The ‘MAC’ has made recommendations to the government about what the UK migration system should look like if there is a full departure from the EU.
In July 2017 the Home Secretary commissioned MAC to report on the current and predicted patterns of migrants from the European Economic Area (EEA) and the impact of their migration. The report is 140 pages long with 7 annexes and should inform the development of a new migration system from 1 January 2021.
A key point of the report is that the impacts of migration must not be considered in a vacuum, and should be understood within the context of wider government policy.
The report addresses a range of impacts including wages, employment and training. Below we have summarised the impacts which MAC believe migration has had upon the UK labour market, their recommendations for a future migration system, and the likely effects these recommendations would have if they were put into action.
Identified labour market impacts
- The MAC found that migrants do not have any substantial impact on employment or unemployment among the UK-born workforce.
- Migration also does not have any material impact on the wages of UK-born workers.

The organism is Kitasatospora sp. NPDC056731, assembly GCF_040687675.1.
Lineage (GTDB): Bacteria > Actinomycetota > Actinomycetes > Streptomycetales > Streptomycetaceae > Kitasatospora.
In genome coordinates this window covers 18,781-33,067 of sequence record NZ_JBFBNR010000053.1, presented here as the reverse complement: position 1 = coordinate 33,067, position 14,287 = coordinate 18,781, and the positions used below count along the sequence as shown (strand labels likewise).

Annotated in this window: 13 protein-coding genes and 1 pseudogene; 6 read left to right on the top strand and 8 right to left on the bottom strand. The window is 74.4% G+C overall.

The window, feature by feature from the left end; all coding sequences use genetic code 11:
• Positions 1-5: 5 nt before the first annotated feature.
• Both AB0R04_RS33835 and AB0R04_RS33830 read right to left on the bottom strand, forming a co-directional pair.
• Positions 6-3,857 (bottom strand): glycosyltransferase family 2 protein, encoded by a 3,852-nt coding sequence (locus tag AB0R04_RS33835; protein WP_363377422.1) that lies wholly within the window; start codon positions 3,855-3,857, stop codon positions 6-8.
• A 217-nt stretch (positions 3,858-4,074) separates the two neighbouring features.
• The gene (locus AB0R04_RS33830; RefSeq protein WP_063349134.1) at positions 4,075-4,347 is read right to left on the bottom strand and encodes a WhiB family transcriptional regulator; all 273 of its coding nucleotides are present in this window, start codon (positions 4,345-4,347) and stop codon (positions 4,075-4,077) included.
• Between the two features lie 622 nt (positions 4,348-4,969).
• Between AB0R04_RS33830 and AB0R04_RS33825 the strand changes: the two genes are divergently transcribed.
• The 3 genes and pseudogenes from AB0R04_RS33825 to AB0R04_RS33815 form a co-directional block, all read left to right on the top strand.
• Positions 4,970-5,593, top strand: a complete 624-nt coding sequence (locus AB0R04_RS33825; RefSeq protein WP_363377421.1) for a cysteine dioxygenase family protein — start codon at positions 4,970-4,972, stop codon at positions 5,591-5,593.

- If immigration is not part of the UK’s negotiations with the EU, MAC recommends moving to a system which does not give preferential access to EU citizens.
- There should be a less restrictive regime for ‘higher-skilled’ workers than for ‘lower-skilled’ workers.
- The existing Tier 2 (General) scheme could act as a template, with some changes, in particular the abolition of the annual cap and an extension to workers in medium-skilled jobs (Level 4 RQF).
- The Government should reduce the bureaucratic burden of the system and engage with users of the system to ensure it is fit for purpose.
Effects of recommendations
- Free movement is most likely to end when the UK leaves the EU. With this in mind, it may be sensible for employers to consider how they plan to retain staff that are EEA migrants or prepare contingency plans training more UK-born workers.
- The report reinforces the fact that free movement was not a political issue before 2004, and ending free movement would not make the UK unusual. Also, ending free movement would not mean that EEA citizens would need a visa for travel. However, it would mean that EEA citizens would require a visa to work in the UK.
- There may be less protection for lower-skilled jobs, which are often filled by EU nationals
- The system will benefit employers who are sponsor licence holders and more employers may be encouraged to join the scheme.
The key recommendation, which may prove to be controversial, is that the UK moves to a system in which all migration is managed with no preferential access to EU citizens. This would mean an end to free movement. Employers would need to consider this in their training and recruitment policies.
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